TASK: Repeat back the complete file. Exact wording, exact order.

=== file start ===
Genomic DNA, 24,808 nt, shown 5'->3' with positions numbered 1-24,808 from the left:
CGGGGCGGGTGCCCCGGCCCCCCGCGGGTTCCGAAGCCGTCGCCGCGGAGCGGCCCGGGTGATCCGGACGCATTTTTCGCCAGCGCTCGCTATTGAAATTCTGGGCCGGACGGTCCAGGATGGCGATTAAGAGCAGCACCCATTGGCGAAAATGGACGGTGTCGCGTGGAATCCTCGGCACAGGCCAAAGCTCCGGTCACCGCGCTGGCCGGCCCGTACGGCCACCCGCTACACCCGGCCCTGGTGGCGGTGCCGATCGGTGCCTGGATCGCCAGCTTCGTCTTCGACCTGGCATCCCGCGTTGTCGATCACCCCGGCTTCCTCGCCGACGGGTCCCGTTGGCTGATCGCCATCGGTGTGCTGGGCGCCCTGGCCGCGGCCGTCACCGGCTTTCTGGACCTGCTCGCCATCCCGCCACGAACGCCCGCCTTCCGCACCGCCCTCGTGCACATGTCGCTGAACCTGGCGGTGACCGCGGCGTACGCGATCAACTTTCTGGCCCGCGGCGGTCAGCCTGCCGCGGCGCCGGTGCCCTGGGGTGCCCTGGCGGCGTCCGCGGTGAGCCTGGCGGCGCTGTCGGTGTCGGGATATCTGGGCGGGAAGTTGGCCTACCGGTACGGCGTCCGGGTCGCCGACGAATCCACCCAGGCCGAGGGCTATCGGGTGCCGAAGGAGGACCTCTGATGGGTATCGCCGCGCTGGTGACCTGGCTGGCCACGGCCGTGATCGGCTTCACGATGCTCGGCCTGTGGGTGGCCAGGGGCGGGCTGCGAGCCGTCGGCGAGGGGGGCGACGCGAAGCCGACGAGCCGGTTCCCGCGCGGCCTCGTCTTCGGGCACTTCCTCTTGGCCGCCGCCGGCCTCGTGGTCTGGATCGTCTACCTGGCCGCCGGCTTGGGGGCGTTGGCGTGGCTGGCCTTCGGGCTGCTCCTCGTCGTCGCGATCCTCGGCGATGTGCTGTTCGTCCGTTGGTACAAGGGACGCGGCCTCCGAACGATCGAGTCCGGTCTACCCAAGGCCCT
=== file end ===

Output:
Genomic DNA, 24,808 nt, shown 5'->3' with positions numbered 1-24,808 from the left:
CGGGGCGGGTGCCCCGGCCCCCCGCGGGTTCCGAAGCCGTCGCCGCGGAGCGGCCCGGGTGATCCGGACGCATTTTTCGCCAGCGCTCGCTATTGAAATTCTGGGCCGGACGGTCCAGGATGGCGATTAAGAGCAGCACCCATTGGCGAAAATGGACGGTGTCGCGTGGAATCCTCGGCACAGGCCAAAGCTCCGGTCACCGCGCTGGCCGGCCCGTACGGCCACCCGCTACACCCGGCCCTGGTGGCGGTGCCGATCGGTGCCTGGATCGCCAGCTTCGTCTTCGACCTGGCATCCCGCGTTGTCGATCACCCCGGCTTCCTCGCCGACGGGTCCCGTTGGCTGATCGCCATCGGTGTGCTGGGCGCCCTGGCCGCGGCCGTCACCGGCTTTCTGGACCTGCTCGCCATCCCGCCACGAACGCCCGCCTTCCGCACCGCCCTCGTGCACATGTCGCTGAACCTGGCGGTGACCGCGGCGTACGCGATCAACTTTCTGGCCCGCGGCGGTCAGCCTGCCGCGGCGCCGGTGCCCTGGGGTGCCCTGGCGGCGTCCGCGGTGAGCCTGGCGGCGCTGTCGGTGTCGGGATATCTGGGCGGGAAGTTGGCCTACCGGTACGGCGTCCGGGTCGCCGACGAATCCACCCAGGCCGAGGGCTATCGGGTGCCGAAGGAGGACCTCTGATGGGTATCGCCGCGCTGGTGACCTGGCTGGCCACGGCCGTGATCGGCTTCACGATGCTCGGCCTGTGGGTGGCCAGGGGCGGGCTGCGAGCCGTCGGCGAGGGGGGCGACGCGAAGCCGACGAGCCGGTTCCCGCGCGGCCTCGTCTTCGGGCACTTCCTCTTGGCCGCCGCCGGCCTCGTGGTCTGGATCGTCTACCTGGCCGCCGGCTTGGGGGCGTTGGCGTGGCTGGCCTTCGGGCTGCTCCTCGTCGTCGCGATCCTCGGCGATGTGCTGTTCGTCCGTTGGTACAAGGGACGCGGCCTCCGAACGATCGAGTCCGGTCTACCCAAGGCCCT